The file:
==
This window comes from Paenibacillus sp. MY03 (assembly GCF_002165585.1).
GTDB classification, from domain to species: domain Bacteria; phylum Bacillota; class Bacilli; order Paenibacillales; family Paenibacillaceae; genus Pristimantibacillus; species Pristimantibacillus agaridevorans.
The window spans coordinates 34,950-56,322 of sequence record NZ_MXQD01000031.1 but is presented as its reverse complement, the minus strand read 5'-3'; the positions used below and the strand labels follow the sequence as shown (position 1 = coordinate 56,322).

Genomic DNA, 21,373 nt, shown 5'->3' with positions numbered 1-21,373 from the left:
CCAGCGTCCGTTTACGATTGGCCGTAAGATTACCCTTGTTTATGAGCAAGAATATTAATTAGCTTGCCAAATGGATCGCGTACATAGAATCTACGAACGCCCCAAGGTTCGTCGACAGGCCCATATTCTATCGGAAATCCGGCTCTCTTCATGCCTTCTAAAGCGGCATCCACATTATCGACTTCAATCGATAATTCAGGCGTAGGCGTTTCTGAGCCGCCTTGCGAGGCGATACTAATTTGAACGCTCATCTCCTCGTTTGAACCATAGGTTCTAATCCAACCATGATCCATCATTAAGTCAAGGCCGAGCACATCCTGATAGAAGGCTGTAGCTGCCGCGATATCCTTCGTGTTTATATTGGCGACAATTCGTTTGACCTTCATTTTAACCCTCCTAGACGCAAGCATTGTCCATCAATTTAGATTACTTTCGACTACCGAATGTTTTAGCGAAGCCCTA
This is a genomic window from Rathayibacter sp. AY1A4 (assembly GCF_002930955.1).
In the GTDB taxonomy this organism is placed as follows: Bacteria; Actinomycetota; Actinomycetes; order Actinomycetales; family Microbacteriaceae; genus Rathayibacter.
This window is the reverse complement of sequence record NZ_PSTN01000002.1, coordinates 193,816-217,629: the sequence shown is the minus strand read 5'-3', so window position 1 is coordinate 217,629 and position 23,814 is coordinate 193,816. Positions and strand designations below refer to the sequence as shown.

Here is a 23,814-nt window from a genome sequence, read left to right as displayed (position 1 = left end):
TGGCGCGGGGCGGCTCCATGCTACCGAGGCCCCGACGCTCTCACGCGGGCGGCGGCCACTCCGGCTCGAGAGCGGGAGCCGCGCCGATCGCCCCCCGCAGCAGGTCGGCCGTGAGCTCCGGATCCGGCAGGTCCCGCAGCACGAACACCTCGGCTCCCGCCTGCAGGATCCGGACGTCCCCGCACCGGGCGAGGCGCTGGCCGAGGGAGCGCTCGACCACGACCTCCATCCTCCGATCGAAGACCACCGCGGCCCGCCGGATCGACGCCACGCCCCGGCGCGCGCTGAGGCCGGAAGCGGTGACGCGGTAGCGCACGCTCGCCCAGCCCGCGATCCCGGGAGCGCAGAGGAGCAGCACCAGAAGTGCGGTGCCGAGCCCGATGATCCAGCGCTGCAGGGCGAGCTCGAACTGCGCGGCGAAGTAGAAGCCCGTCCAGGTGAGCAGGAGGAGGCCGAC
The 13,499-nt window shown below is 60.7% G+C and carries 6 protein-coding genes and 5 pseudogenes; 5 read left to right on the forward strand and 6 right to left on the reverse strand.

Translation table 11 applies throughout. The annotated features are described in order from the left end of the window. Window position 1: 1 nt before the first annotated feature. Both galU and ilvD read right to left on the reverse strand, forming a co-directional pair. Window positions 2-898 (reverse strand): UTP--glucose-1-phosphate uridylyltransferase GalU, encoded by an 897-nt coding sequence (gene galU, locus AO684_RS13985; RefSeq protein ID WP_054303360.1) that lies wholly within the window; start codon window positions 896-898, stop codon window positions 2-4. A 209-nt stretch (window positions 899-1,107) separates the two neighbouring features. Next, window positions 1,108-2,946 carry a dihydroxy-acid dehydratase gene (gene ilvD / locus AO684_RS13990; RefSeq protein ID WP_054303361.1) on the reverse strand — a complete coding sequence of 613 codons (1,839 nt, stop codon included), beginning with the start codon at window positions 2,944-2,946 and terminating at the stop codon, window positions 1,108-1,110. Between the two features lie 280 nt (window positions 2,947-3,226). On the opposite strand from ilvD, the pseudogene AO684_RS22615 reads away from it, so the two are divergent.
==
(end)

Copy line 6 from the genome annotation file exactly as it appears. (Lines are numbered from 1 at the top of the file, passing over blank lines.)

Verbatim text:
This is a genomic window from Rathayibacter sp. AY1A4 (assembly GCF_002930955.1).